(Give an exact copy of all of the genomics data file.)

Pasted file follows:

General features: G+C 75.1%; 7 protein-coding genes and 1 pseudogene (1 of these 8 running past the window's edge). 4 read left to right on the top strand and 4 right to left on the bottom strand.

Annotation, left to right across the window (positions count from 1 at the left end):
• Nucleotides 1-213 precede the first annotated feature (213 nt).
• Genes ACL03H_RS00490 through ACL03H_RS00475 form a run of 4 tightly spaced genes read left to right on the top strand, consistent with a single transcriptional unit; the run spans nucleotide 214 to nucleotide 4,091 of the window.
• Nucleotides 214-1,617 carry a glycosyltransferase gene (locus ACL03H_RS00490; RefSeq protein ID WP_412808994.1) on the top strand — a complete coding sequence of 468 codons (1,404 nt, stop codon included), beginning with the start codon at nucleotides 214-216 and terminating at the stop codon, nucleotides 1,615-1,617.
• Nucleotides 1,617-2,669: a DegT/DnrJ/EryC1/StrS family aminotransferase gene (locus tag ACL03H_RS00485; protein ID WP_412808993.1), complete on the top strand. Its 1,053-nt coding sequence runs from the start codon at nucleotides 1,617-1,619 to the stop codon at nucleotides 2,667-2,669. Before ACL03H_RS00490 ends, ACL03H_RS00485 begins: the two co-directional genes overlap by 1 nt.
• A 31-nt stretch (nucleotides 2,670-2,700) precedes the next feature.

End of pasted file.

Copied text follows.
General features: G+C 75.1%; 7 protein-coding genes and 1 pseudogene (1 of these 8 running past the window's edge). 4 read left to right on the top strand and 4 right to left on the bottom strand.

Annotation, left to right across the window (positions count from 1 at the left end):
• Nucleotides 1-213 precede the first annotated feature (213 nt).
• Genes ACL03H_RS00490 through ACL03H_RS00475 form a run of 4 tightly spaced genes read left to right on the top strand, consistent with a single transcriptional unit; the run spans nucleotide 214 to nucleotide 4,091 of the window.
• Nucleotides 214-1,617 carry a glycosyltransferase gene (locus ACL03H_RS00490; RefSeq protein ID WP_412808994.1) on the top strand — a complete coding sequence of 468 codons (1,404 nt, stop codon included), beginning with the start codon at nucleotides 214-216 and terminating at the stop codon, nucleotides 1,615-1,617.
• Nucleotides 1,617-2,669: a DegT/DnrJ/EryC1/StrS family aminotransferase gene (locus tag ACL03H_RS00485; protein ID WP_412808993.1), complete on the top strand. Its 1,053-nt coding sequence runs from the start codon at nucleotides 1,617-1,619 to the stop codon at nucleotides 2,667-2,669. Before ACL03H_RS00490 ends, ACL03H_RS00485 begins: the two co-directional genes overlap by 1 nt.
• A 31-nt stretch (nucleotides 2,670-2,700) precedes the next feature.